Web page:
Studies done on Japanese immigrants in the USA, Asian Jewish immigrants to Israel and East European immigrants in Australia have revealed that they acquire the common CRC rates in the country of their adoption. There is no doubt whatsoever which environmental factors, probably diet , may account for these cancer rates. Excessive alcohol consumption and cholesterol-rich diet are associated with a high risk of colon cancer [11,12]. A diet poor in folic acid and vitamin B6 is also associated with a higher risk of developing colon cancer with an overexpression of p53 . Eating pulses at least 3 times a week lowers the risk of developing colon cancer by 33%, after eating less meat, while eating brown rice at least once a week cuts the risk of CRC by 40%. These associations suggest a dose-response effect. Frequently eating cooked green vegetables, nuts and dried fruit, pulses and brown rice has been associated with a lower risk of colorectal polyps . High calcium intake offers a protector effect against distal colon and rectal tumours as compared with the proximal colon. Higher intake of dairy products and calcium reduces the risk of colon cancer . Taking an aspirin regularly after being diagnosed with colon cancer is associated with less risk of dying from this cancer, especially among people who have tumours with COX-2 overexpression . Nonetheless, these data do not contradict the data obtained on a possible genetic predisposition, even in sporadic or non-hereditary CRC.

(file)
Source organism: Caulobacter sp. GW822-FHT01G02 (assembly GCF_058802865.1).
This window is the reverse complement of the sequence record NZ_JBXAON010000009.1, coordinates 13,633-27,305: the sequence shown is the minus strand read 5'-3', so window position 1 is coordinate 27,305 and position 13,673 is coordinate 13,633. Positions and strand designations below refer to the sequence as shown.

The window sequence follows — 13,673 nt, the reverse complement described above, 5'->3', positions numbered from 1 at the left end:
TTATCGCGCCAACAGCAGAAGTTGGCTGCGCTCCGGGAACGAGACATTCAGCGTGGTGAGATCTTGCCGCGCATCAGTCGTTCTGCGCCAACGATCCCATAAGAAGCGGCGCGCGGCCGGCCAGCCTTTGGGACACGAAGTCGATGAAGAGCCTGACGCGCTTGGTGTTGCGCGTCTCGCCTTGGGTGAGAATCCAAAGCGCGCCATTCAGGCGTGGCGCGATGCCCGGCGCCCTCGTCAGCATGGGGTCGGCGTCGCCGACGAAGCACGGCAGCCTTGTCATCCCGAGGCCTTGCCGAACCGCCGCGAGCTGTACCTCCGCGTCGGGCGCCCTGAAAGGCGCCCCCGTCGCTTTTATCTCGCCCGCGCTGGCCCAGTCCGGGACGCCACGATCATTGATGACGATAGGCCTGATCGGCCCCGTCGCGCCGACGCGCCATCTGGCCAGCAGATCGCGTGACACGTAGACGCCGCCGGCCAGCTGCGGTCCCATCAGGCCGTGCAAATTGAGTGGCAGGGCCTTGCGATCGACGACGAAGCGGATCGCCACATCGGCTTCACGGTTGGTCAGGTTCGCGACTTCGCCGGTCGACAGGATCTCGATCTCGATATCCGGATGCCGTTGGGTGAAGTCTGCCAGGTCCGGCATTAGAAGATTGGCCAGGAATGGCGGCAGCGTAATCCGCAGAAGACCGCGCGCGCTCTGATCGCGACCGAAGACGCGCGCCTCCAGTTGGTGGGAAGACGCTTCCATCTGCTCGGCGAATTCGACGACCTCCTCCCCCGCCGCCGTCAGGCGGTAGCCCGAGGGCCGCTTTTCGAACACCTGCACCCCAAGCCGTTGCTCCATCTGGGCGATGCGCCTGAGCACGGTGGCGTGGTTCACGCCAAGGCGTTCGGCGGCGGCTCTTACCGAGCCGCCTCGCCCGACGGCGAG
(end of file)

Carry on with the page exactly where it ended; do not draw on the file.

Modifiable risk factors of CRC include smoking habit, physical inactivity, being overweight and obesity, eating processed meat and drinking alcohol excessively [17-19]. CRC screening programmes are possible only in economically developed countries. However, attention should be paid in the future to those geographical areas with ageing populations and a western lifestyle [20,21]. Sigmoidscopy screening done with people aged 55-64 years has been demonstrated to reduce the incidence of CRC by 33% and mortality by CRC by 43%.